by Tyler Genevay
Global warming be damned: As New Yorkers enjoy this late-February burst of spring-like warmth, basking in the sun’s rays for the first substantial time since October, a leap towards our next season seems inevitable—and it feels pretty darn good. If you’re looking for an album to queue into the bright, pop-infused playlists that you’ll jam to while walking to all your classes for the next three months, then COIN’s third studio effort, Dreamland, is the LP for you. Fans of the Nashville-based indie-rock band will note that their latest album is reminiscent of their earlier works—2015’s self-titled COIN and 2017’s How Will You Know If You Never Try—while continuing their maturation into stardom, lending their considerable songwriting talents to a complexity-starved pop industry.
The album was recorded as the band kept a rigorous touring schedule, and that variety of locations permeates Dreamland’s eclectic mix of upbeat, contemplative, stylish, and melancholy songs. It is a robust production—spanning nearly an hour of music—that vies competitively for both the title of Song of the Summer (I Want It All; Cemetery) and the love-sick ballad that’ll prompt tearful texts to your toxic ex (Youuu). As the band grapples with their prolonged distance from home, Dreamland features songs reflecting their growth from college friends who bumped into each other in music theory classes to the touring sensations their work has made them.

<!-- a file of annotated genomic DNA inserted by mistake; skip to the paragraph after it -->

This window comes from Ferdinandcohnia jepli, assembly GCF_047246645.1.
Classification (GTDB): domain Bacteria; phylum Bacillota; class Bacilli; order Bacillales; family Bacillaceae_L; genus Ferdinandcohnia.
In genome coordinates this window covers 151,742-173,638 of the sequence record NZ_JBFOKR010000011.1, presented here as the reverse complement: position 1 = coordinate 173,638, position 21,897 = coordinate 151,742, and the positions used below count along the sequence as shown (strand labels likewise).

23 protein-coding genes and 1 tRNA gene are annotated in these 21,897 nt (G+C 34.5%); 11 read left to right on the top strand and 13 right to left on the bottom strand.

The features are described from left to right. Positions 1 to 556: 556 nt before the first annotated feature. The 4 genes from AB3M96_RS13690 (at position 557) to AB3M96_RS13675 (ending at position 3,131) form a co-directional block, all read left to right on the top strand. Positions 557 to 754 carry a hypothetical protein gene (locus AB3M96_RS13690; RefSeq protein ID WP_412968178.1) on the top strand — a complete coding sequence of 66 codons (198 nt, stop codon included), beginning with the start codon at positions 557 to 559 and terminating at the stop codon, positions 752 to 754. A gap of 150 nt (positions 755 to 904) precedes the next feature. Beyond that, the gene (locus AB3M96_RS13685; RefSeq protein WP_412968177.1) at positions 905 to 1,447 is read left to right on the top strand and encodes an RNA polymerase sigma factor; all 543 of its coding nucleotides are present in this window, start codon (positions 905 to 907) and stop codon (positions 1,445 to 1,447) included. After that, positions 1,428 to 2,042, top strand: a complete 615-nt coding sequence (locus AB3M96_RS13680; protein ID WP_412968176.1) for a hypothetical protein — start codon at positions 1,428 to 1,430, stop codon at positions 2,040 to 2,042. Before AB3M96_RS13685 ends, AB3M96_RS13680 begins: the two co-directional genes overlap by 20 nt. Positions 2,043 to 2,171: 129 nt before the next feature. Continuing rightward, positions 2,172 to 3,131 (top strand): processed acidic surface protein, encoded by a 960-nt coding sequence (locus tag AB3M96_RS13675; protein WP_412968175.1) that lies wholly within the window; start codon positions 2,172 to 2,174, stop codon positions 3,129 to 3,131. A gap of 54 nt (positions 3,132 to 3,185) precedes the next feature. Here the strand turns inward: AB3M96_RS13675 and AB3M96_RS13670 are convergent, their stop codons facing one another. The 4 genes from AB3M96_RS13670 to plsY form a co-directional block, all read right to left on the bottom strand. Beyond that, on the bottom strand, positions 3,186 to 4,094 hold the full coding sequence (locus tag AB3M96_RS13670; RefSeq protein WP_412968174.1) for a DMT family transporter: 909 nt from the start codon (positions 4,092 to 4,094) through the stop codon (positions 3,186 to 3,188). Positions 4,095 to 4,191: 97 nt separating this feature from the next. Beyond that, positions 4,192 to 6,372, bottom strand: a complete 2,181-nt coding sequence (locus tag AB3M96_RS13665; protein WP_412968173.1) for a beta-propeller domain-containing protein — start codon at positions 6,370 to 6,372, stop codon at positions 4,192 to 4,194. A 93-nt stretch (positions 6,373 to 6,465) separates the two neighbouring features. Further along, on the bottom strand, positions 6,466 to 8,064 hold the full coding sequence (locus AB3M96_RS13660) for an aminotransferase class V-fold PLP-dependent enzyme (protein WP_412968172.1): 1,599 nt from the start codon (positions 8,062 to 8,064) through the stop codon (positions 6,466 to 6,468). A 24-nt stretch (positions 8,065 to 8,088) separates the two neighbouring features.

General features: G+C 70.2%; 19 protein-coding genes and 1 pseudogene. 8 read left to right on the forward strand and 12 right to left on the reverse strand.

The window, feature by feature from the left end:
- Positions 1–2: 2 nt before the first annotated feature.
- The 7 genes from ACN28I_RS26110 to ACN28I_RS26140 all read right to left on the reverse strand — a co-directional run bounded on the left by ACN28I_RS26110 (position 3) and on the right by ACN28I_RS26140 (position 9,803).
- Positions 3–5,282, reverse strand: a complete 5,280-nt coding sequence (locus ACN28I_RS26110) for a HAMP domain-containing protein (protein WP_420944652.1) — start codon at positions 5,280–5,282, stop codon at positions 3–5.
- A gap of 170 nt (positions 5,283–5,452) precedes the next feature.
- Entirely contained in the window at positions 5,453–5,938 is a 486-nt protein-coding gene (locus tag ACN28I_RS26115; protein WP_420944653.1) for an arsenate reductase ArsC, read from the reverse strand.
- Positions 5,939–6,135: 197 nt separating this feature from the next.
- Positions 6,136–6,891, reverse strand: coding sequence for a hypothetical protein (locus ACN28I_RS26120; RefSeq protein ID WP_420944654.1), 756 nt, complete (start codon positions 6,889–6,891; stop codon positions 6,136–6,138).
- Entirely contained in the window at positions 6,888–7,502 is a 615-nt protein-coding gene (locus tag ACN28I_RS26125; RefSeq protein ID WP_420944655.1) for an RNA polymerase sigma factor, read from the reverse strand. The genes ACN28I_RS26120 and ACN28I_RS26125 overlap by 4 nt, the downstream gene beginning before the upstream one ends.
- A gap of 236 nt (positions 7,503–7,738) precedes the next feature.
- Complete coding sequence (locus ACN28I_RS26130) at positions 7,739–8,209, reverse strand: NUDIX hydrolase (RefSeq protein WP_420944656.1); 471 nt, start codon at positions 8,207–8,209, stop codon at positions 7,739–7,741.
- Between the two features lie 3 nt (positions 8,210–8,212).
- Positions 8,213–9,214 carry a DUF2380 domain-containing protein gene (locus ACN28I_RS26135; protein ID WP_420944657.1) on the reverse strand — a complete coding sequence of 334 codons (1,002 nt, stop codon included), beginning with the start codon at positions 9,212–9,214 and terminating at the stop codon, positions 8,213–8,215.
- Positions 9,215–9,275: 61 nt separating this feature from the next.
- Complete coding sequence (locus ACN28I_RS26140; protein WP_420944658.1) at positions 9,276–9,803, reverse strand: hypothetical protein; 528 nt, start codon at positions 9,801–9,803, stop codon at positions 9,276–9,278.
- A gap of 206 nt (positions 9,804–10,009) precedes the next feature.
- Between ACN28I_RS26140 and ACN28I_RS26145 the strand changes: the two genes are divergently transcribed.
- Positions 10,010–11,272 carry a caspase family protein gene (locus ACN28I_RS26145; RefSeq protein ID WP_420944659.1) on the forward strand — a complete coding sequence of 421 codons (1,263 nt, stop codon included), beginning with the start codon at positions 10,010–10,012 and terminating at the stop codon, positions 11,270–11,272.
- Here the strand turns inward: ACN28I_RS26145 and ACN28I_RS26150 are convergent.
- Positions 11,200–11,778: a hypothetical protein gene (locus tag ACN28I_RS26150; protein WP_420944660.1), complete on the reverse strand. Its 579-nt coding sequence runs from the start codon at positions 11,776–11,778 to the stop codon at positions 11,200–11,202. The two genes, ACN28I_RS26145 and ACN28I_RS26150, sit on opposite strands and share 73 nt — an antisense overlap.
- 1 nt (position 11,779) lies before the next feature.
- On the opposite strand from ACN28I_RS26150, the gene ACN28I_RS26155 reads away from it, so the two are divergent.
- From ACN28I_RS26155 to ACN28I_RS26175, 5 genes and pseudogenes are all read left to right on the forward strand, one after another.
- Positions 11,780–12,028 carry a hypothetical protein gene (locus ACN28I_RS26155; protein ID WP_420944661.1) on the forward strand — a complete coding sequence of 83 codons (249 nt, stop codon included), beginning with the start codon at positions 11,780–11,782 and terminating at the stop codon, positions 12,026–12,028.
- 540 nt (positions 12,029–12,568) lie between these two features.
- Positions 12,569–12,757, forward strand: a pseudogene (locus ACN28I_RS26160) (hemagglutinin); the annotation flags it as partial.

With its variety, engaging lyricism, and trademark sound, COIN has released an album that appeals to music’s best sense of itself—the simple joy of listening and falling in love with a song, then an album, then the band—and Dreamland is the triumphant culmination of that torrid affair. For those already deeply enamored, this third effort will heighten your joy, and to those just beginning, relish this album as a vibrant introduction into something beautiful.